2009 tax 5. 2009 tax   How To Get Tax Help Table of Contents Whether it's help with a tax issue, preparing your tax return or a need for a free publication or form, get the help you need the way you want it: online, use a smart phone, call or walk in to an IRS office or volunteer site near you. 2009 tax Free help with your tax return. 2009 tax   You can get free help preparing your return nationwide from IRS-certified volunteers. 2009 tax The Volunteer Income Tax Assistance (VITA) program helps low-to-moderate income, elderly, people with disabilities, and limited English proficient taxpayers. 2009 tax The Tax Counseling for the Elderly (TCE) program helps taxpayers age 60 and older with their tax returns. 2009 tax Most VITA and TCE sites offer free electronic filing and all volunteers will let you know about credits and deductions you may be entitled to claim. 2009 tax In addition, some VITA and TCE sites provide taxpayers the opportunity to prepare their own return with help from an IRS-certified volunteer. 2009 tax To find the nearest VITA or TCE site, you can use the VITA Locator Tool on IRS. 2009 tax gov, download the IRS2Go app, or call 1-800-906-9887. 2009 tax   As part of the TCE program, AARP offers the Tax-Aide counseling program. 2009 tax To find the nearest AARP Tax-Aide site, visit AARP's website at www. 2009 tax aarp. 2009 tax org/money/taxaide or call 1-888-227-7669. 2009 tax For more information on these programs, go to IRS. 2009 tax gov and enter “VITA” in the search box. 2009 tax Internet. 2009 tax    IRS. 2009 tax gov and IRS2Go are ready when you are —24 hours a day, 7 days a week. 2009 tax Download the free IRS2Go app from the iTunes app store or from Google Play. 2009 tax Use it to check your refund status, order transcripts of your tax returns or tax account, watch the IRS YouTube channel, get IRS news as soon as it's released to the public, subscribe to filing season updates or daily tax tips, and follow the IRS Twitter news feed, @IRSnews, to get the latest federal tax news, including information about tax law changes and important IRS programs. 2009 tax Check the status of your 2013 refund with the Where's My Refund? application on IRS. 2009 tax gov or download the IRS2Go app and select the Refund Status option. 2009 tax The IRS issues more than 9 out of 10 refunds in less than 21 days. 2009 tax Using these applications, you can start checking on the status of your return within 24 hours after we receive your e-filed return or 4 weeks after you mail a paper return. 2009 tax You will also be given a personalized refund date as soon as the IRS processes your tax return and approves your refund. 2009 tax The IRS updates Where's My Refund? every 24 hours, usually overnight, so you only need to check once a day. 2009 tax Use the Interactive Tax Assistant (ITA) to research your tax questions. 2009 tax No need to wait on the phone or stand in line. 2009 tax The ITA is available 24 hours a day, 7 days a week, and provides you with a variety of tax information related to general filing topics, deductions, credits, and income. 2009 tax When you reach the response screen, you can print the entire interview and the final response for your records. 2009 tax New subject areas are added on a regular basis. 2009 tax  Answers not provided through ITA may be found in Tax Trails, one of the Tax Topics on IRS. 2009 tax gov which contain general individual and business tax information or by searching the IRS Tax Map, which includes an international subject index. 2009 tax You can use the IRS Tax Map, to search publications and instructions by topic or keyword. 2009 tax The IRS Tax Map integrates forms and publications into one research tool and provides single-point access to tax law information by subject. 2009 tax When the user searches the IRS Tax Map, they will be provided with links to related content in existing IRS publications, forms and instructions, questions and answers, and Tax Topics. 2009 tax Coming this filing season, you can immediately view and print for free all 5 types of individual federal tax transcripts (tax returns, tax account, record of account, wage and income statement, and certification of non-filing) using Get Transcript. 2009 tax You can also ask the IRS to mail a return or an account transcript to you. 2009 tax Only the mail option is available by choosing the Tax Records option on the IRS2Go app by selecting Mail Transcript on IRS. 2009 tax gov or by calling 1-800-908-9946. 2009 tax Tax return and tax account transcripts are generally available for the current year and the past three years. 2009 tax Determine if you are eligible for the EITC and estimate the amount of the credit with the Earned Income Tax Credit (EITC) Assistant. 2009 tax Visit Understanding Your IRS Notice or Letter to get answers to questions about a notice or letter you received from the IRS. 2009 tax If you received the First Time Homebuyer Credit, you can use the First Time Homebuyer Credit Account Look-up tool for information on your repayments and account balance. 2009 tax Check the status of your amended return using Where's My Amended Return? Go to IRS. 2009 tax gov and enter Where's My Amended Return? in the search box. 2009 tax You can generally expect your amended return to be processed up to 12 weeks from the date we receive it. 2009 tax It can take up to 3 weeks from the date you mailed it to show up in our system. 2009 tax Make a payment using one of several safe and convenient electronic payment options available on IRS. 2009 tax gov. 2009 tax Select the Payment tab on the front page of IRS. 2009 tax gov for more information. 2009 tax Determine if you are eligible and apply for an online payment agreement, if you owe more tax than you can pay today. 2009 tax Figure your income tax withholding with the IRS Withholding Calculator on IRS. 2009 tax gov. 2009 tax Use it if you've had too much or too little withheld, your personal situation has changed, you're starting a new job or you just want to see if you're having the right amount withheld. 2009 tax Determine if you might be subject to the Alternative Minimum Tax by using the Alternative Minimum Tax Assistant on IRS. 2009 tax gov. 2009 tax Request an Electronic Filing PIN by going to IRS. 2009 tax gov and entering Electronic Filing PIN in the search box. 2009 tax Download forms, instructions and publications, including accessible versions for people with disabilities. 2009 tax Locate the nearest Taxpayer Assistance Center (TAC) using the Office Locator tool on IRS. 2009 tax gov, or choose the Contact Us option on the IRS2Go app and search Local Offices. 2009 tax An employee can answer questions about your tax account or help you set up a payment plan. 2009 tax Before you visit, check the Office Locator on IRS. 2009 tax gov, or Local Offices under Contact Us on IRS2Go to confirm the address, phone number, days and hours of operation, and the services provided. 2009 tax If you have a special need, such as a disability, you can request an appointment. 2009 tax Call the local number listed in the Office Locator, or look in the phone book under United States Government, Internal Revenue Service. 2009 tax Apply for an Employer Identification Number (EIN). 2009 tax Go to IRS. 2009 tax gov and enter Apply for an EIN in the search box. 2009 tax Read the Internal Revenue Code, regulations, or other official guidance. 2009 tax Read Internal Revenue Bulletins. 2009 tax Sign up to receive local and national tax news and more by email. 2009 tax Just click on “subscriptions” above the search box on IRS. 2009 tax gov and choose from a variety of options. 2009 tax Phone. 2009 tax   You can call the IRS, or you can carry it in your pocket with the IRS2Go app on your smart phone or tablet. 2009 tax Download the free IRS2Go app from the iTunes app store or from Google Play. 2009 tax Call to locate the nearest volunteer help site, 1-800-906-9887 or you can use the VITA Locator Tool on IRS. 2009 tax gov, or download the IRS2Go app. 2009 tax Low-to-moderate income, elderly, people with disabilities, and limited English proficient taxpayers can get free help with their tax return from the nationwide Volunteer Income Tax Assistance (VITA) program. 2009 tax The Tax Counseling for the Elderly (TCE) program helps taxpayers age 60 and older with their tax returns. 2009 tax Most VITA and TCE sites offer free electronic filing. 2009 tax Some VITA and TCE sites provide IRS-certified volunteers who can help prepare your tax return. 2009 tax Through the TCE program, AARP offers the Tax-Aide counseling program; call 1-888-227-7669 to find the nearest Tax-Aide location. 2009 tax Call the automated Where's My Refund? information hotline to check the status of your 2013 refund 24 hours a day, 7 days a week at 1-800-829-1954. 2009 tax If you e-file, you can start checking on the status of your return within 24 hours after the IRS receives your tax return or 4 weeks after you've mailed a paper return. 2009 tax The IRS issues more than 9 out of 10 refunds in less than 21 days. 2009 tax Where's My Refund? will give you a personalized refund date as soon as the IRS processes your tax return and approves your refund. 2009 tax Before you call this automated hotline, have your 2013 tax return handy so you can enter your social security number, your filing status, and the exact whole dollar amount of your refund. 2009 tax The IRS updates Where's My Refund? every 24 hours, usually overnight, so you only need to check once a day. 2009 tax Note, the above information is for our automated hotline. 2009 tax Our live phone and walk-in assistors can research the status of your refund only if it's been 21 days or more since you filed electronically or more than 6 weeks since you mailed your paper return. 2009 tax Call the Amended Return Hotline, 1-866-464-2050, to check the status of your amended return. 2009 tax You can generally expect your amended return to be processed up to 12 weeks from the date we receive it. 2009 tax It can take up to 3 weeks from the date you mailed it to show up in our system. 2009 tax Call 1-800-TAX-FORM (1-800-829-3676) to order current-year forms, instructions, publications, and prior-year forms and instructions (limited to 5 years). 2009 tax You should receive your order within 10 business days. 2009 tax Call TeleTax, 1-800-829-4477, to listen to pre-recorded messages covering general and business tax information. 2009 tax If, between January and April 15, you still have questions about the Form 1040, 1040A, or 1040EZ (like filing requirements, dependents, credits, Schedule D, pensions and IRAs or self-employment taxes), call 1-800-829-1040. 2009 tax Call using TTY/TDD equipment, 1-800-829-4059 to ask tax questions or order forms and publications. 2009 tax The TTY/TDD telephone number is for people who are deaf, hard of hearing, or have a speech disability. 2009 tax These individuals can also contact the IRS through relay services such as the Federal Relay Service. 2009 tax Walk-in. 2009 tax   You can find a selection of forms, publications and services — in-person. 2009 tax Products. 2009 tax You can walk in to some post offices, libraries, and IRS offices to pick up certain forms, instructions, and publications. 2009 tax Some IRS offices, libraries, and city and county government offices have a collection of products available to photocopy from reproducible proofs. 2009 tax Services. 2009 tax You can walk in to your local TAC for face-to-face tax help. 2009 tax An employee can answer questions about your tax account or help you set up a payment plan. 2009 tax Before visiting, use the Office Locator tool on IRS. 2009 tax gov, or choose the Contact Us option on the IRS2Go app and search Local Offices for days and hours of operation, and services provided. 2009 tax Mail. 2009 tax   You can send your order for forms, instructions, and publications to the address below. 2009 tax You should receive a response within 10 business days after your request is received. 2009 tax Internal Revenue Service 1201 N. 2009 tax Mitsubishi Motorway Bloomington, IL 61705-6613   The Taxpayer Advocate Service Is Here to Help You. 2009 tax The Taxpayer Advocate Service (TAS) is your voice at the IRS. 2009 tax Our job is to ensure that every taxpayer is treated fairly and that you know and understand your rights. 2009 tax   What can TAS do for you? We can offer you free help with IRS problems that you can't resolve on your own. 2009 tax We know this process can be confusing, but the worst thing you can do is nothing at all! TAS can help if you can't resolve your tax problem and: Your problem is causing financial difficulties for you, your family, or your business. 2009 tax You face (or your business is facing) an immediate threat of adverse action. 2009 tax You've tried repeatedly to contact the IRS but no one has responded, or the IRS hasn't responded by the date promised. 2009 tax   If you qualify for our help, you'll be assigned to one advocate who'll be with you at every turn and will do everything possible to resolve your problem. 2009 tax Here's why we can help: TAS is an independent organization within the IRS. 2009 tax Our advocates know how to work with the IRS. 2009 tax Our services are free and tailored to meet your needs. 2009 tax We have offices in every state, the District of Columbia, and Puerto Rico. 2009 tax   How can you reach us? If you think TAS can help you, call your local advocate, whose number is in your local directory and at Taxpayer Advocate, or call us toll-free at 1-877-777-4778. 2009 tax   How else does TAS help taxpayers?  TAS also works to resolve large-scale, systemic problems that affect many taxpayers. 2009 tax If you know of one of these broad issues, please report it to us through our Systemic Advocacy Management System. 2009 tax Prev  Up  Next   Home   More Online Publications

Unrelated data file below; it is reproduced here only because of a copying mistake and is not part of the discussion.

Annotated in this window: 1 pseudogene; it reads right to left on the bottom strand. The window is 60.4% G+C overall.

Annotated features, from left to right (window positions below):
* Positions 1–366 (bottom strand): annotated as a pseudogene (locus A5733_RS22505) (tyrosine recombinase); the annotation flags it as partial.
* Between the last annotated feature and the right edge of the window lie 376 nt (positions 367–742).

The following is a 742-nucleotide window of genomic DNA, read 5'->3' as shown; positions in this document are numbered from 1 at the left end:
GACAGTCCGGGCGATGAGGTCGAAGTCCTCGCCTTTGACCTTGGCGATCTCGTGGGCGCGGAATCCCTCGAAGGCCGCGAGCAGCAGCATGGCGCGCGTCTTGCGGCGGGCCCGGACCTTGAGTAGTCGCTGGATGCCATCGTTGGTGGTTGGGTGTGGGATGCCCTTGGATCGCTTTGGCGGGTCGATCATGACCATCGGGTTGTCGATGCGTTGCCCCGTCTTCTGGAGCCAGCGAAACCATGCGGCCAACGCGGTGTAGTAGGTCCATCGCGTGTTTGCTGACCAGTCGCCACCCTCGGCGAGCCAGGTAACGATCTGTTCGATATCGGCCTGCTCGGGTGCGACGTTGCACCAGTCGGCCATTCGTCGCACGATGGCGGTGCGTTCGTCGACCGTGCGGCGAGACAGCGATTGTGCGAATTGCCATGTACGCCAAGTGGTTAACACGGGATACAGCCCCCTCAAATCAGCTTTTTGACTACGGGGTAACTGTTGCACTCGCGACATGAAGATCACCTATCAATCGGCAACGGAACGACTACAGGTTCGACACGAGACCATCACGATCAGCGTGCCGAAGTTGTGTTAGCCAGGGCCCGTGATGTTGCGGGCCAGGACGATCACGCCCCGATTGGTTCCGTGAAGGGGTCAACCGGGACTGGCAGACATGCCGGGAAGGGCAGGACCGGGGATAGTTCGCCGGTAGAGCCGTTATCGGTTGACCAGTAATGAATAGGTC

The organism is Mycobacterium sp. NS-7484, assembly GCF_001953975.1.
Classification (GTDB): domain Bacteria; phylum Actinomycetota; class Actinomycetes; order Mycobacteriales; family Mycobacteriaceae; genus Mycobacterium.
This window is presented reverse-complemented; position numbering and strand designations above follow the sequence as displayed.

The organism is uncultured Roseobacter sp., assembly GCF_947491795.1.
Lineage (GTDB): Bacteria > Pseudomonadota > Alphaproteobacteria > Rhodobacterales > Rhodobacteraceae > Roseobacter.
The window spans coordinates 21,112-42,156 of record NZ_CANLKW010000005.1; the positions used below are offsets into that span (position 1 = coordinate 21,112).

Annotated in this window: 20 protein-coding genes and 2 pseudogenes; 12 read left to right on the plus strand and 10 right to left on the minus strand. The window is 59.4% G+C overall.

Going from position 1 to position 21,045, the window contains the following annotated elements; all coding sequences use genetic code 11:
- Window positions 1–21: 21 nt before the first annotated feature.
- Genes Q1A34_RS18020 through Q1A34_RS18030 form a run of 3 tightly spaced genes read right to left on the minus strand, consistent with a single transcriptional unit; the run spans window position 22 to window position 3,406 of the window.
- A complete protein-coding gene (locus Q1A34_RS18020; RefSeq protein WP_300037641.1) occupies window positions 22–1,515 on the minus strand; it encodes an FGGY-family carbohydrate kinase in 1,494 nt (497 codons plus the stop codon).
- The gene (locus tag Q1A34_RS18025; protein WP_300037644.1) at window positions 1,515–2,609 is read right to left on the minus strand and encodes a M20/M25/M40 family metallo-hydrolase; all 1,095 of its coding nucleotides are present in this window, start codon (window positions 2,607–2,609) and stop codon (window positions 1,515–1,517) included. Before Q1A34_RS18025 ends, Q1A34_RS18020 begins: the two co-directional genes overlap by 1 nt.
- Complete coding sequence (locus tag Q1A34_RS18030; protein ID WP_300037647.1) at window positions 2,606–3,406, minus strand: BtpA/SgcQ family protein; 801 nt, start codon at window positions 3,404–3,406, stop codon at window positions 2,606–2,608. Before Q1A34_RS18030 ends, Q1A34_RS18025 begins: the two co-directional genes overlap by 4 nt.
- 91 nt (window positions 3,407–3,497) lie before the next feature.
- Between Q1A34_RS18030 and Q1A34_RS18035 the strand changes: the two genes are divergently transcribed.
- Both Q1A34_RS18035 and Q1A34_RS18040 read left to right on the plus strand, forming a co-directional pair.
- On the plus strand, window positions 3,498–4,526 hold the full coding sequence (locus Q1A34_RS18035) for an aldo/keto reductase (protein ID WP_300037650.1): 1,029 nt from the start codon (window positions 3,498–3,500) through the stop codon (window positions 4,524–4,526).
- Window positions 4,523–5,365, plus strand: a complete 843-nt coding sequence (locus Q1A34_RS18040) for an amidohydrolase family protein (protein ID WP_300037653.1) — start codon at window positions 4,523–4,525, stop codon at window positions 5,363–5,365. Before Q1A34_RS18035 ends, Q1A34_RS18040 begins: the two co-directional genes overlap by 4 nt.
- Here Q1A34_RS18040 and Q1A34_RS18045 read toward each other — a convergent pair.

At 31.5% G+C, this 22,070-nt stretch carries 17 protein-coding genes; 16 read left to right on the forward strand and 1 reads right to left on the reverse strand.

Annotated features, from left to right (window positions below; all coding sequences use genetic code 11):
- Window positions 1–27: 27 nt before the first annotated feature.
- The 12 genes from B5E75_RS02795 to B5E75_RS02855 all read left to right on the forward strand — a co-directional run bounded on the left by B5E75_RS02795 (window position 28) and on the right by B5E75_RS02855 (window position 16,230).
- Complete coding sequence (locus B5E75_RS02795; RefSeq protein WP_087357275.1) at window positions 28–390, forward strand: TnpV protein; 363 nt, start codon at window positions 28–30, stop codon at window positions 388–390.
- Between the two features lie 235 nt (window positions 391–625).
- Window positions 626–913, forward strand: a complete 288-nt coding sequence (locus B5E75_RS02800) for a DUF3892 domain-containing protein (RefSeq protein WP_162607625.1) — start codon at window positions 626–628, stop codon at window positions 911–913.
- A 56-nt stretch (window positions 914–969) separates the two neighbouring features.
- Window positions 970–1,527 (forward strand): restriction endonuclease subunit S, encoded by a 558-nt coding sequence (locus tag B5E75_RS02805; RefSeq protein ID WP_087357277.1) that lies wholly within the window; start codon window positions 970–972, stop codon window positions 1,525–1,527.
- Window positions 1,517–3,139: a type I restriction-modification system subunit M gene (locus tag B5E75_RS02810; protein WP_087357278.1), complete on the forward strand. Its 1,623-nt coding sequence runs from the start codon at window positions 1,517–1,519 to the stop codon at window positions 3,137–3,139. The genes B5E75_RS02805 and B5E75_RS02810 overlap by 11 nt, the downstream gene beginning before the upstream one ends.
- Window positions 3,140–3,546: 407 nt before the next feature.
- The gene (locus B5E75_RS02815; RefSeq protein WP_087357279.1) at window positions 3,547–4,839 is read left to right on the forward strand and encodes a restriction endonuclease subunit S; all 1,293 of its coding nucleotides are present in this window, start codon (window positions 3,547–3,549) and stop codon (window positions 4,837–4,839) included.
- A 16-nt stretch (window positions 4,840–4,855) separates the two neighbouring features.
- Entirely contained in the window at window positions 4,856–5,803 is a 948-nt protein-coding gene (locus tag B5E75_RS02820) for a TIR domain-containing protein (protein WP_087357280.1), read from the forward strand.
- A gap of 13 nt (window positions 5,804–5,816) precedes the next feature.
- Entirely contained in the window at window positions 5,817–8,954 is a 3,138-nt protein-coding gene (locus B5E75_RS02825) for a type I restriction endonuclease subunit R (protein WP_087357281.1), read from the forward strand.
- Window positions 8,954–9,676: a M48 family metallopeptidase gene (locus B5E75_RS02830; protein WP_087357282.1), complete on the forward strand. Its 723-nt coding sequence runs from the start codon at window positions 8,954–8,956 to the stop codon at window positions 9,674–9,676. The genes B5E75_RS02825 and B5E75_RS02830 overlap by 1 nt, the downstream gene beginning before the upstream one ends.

Español